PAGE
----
They were talking about sub-Saharan Africa.
And they were also talking about the District of Columbia.
The most striking fact to emerge from a panel discussion at Howard University this week on “UN Millennium Development Goal #6: Combating HIV/AIDS” was how similar some of the drivers of HIV/AIDS are in Africa and in Washington, D.C. Indeed, it was said several times that D.C. has the HIV prevalence of a developing country. The event was organized by the D.C. League of Women Voters, Howard University Hospital and the United Nations Association in observance of United Nations Day.
I was at the event at the request of my good friend, Pauline Muchina, the senior partnership advisor at UNAIDS, who is from the Rift Valley of Kenya and has lost a cousin, an uncle and nine good friends to AIDS. Pauline gave a sweeping panorama of the African AIDS epidemic and attributed much of the cause for the high rate of HIV and AIDS among women and girls in Sub-Saharan Africa to cultural and social norms, the failure to address major drivers of the AIDS epidemic such as discrimination and violence against women and girls and taboos about openly discussing and educating youth about human sexuality. She said religious leaders have done a lot in the AIDS epidemic, but some have undermined the global AIDS response by perpetuating stigma and discrimination and rejecting appropriate sex education in their religious institutions, schools and communities around the world.
Later, an Ethiopian man in the audience referred to religious leaders as "gatekeepers of ignorance."
Marilyn Johnson, who trains health providers in the District on HIV/AIDS, finds it frustrating that high school nurses cannot initiate discussions of on sex with students, but only in response to questions. She is the director of provider outreach for Howard University Local Performance Site of the Pennsylvania/Mid Atlantic AIDS Education and Training Center.
Johnson said that Washington, despite having the highest adult HIV prevalence rate of any city in the nation, has no requirement that doctors receive HIV/AIDS training in order to be licensed. Florida requires it, and she is working to ensure that D.C. does too. She sees doctors as part of the problem (recounting the story of a doctor who wanted nothing to do with HIV/AIDS) and also the solution (“Doctors have more credibility than anyone else in the African-American community”).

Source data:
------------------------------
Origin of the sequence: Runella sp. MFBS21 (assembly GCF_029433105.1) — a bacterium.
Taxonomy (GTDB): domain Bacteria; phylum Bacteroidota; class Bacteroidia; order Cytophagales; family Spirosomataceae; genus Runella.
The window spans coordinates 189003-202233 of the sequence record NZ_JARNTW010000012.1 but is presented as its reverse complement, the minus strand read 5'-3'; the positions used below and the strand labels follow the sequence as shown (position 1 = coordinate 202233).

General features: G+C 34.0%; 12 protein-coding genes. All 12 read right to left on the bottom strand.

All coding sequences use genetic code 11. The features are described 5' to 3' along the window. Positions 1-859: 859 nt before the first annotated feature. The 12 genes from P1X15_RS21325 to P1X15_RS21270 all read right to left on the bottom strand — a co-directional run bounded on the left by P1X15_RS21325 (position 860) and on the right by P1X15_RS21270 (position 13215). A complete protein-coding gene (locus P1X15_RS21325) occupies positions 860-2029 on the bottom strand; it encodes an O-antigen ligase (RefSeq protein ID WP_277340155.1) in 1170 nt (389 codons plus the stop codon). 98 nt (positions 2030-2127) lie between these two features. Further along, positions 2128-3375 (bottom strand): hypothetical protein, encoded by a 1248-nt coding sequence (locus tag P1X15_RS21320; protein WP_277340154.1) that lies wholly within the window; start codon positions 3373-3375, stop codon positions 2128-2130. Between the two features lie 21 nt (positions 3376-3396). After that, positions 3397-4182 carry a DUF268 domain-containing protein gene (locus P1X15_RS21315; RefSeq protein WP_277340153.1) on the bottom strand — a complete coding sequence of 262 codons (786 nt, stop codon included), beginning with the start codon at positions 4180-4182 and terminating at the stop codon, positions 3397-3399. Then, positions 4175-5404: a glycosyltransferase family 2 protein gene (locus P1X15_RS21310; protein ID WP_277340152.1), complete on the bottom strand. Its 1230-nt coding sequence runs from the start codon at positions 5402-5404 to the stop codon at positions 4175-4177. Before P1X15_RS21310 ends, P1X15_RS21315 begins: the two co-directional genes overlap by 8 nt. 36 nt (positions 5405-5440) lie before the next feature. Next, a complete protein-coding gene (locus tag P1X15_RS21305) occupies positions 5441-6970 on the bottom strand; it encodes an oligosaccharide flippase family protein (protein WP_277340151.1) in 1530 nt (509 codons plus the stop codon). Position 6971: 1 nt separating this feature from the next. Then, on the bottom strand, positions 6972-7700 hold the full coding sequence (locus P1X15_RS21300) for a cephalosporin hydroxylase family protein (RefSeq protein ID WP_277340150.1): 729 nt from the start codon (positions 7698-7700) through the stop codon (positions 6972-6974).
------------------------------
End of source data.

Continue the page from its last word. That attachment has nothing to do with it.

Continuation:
Walter Smith is the executive director of DC Appleseed Center which, since 2005, has been issuing report cards that evaluates the District’s progress in implementing the recommendations in DC Appleseed’s report. Report Card No. 5, issued last year, shows important progress has been made in a number of areas:
- The city’s HIV/AIDS strategy is now driven by data. “Those data show the city’s HIV/AIDS cases are staggeringly high, but at least we now know what we face and where our efforts need to be focused,” said Smith.
- The District has dramatically improved its testing for HIV/AIDS. In fact, the number of tests conducted in the District is exceeded only by New York City and Florida.
- The needs of some of the most at-risk populations are being better addressed. The D.C. Jail is cited as a national leader in HIV testing and support for those who test positive. And the overturning of the needle exchange ban by the federal government has allowed the city to significantly increase its efforts at reducing HIV/AIDS among drug users.
- The D.C. public schools have instituted a health curriculum that includes age-appropriate lessons on HIV/AIDS.
- Condom distribution in the district has dramatically expanded, from a little over 100,000 in 2006 to nearly 3 million in 2009.
Smith said the result of all this good activity has been a “dip” in the absolute number of new AIDS cases. But, with a prevalence of 3.2%, the district is still “at epidemic levels.”
He praised the progress that has been made under Mayor Adrian M. Fenty and seemed equally optimistic about the incoming administration of Vincent Gray and a majority of the City Council.
The audience of about 25 was not what I would have expected at a Howard University event. About two-thirds were white-haired older white women (members of the DC League of Women Voters or the UN Association) and the other third were female Howard students who are also peer educators working in District high schools to educate adolescents on HIV/AIDS.
One of them spoke passionately about another contributor to Washington’s AIDS problems — parents. She said parents were in denial about their children’s behavior , resulting in parents’ preventing their children from getting the HIV/AIDS education they needed to make informed decisions.
Except for a reporter from The Hilltop, the Howard University student newspaper, there was a total absence of male students, and that itself drew the attention of several speakers at the event, who said that to address seriously the AIDS epidemic — in Africa and the District — boys and young men would need to be engaged much more than is the case now. The event at Howard was a good proxy for that lack of male engagement.
Dr. Sohail Rana, a native Pakistani who has taught pediatrics and hematology at Howard University for 30 years, spoke movingly about his experience dealing with HIV/AIDS at Howard and the oppressive stigma that still impedes an effective response to people with HIV or at risk of HIV infection. Such is his concern about stigma, that he is helping organize a one-day “International Conference on HIV-Related Stigma: The Attitude that Spreads HIV” on World AIDS Day on Dec. 1. The conference will feature top HIV/AIDS experts and activists.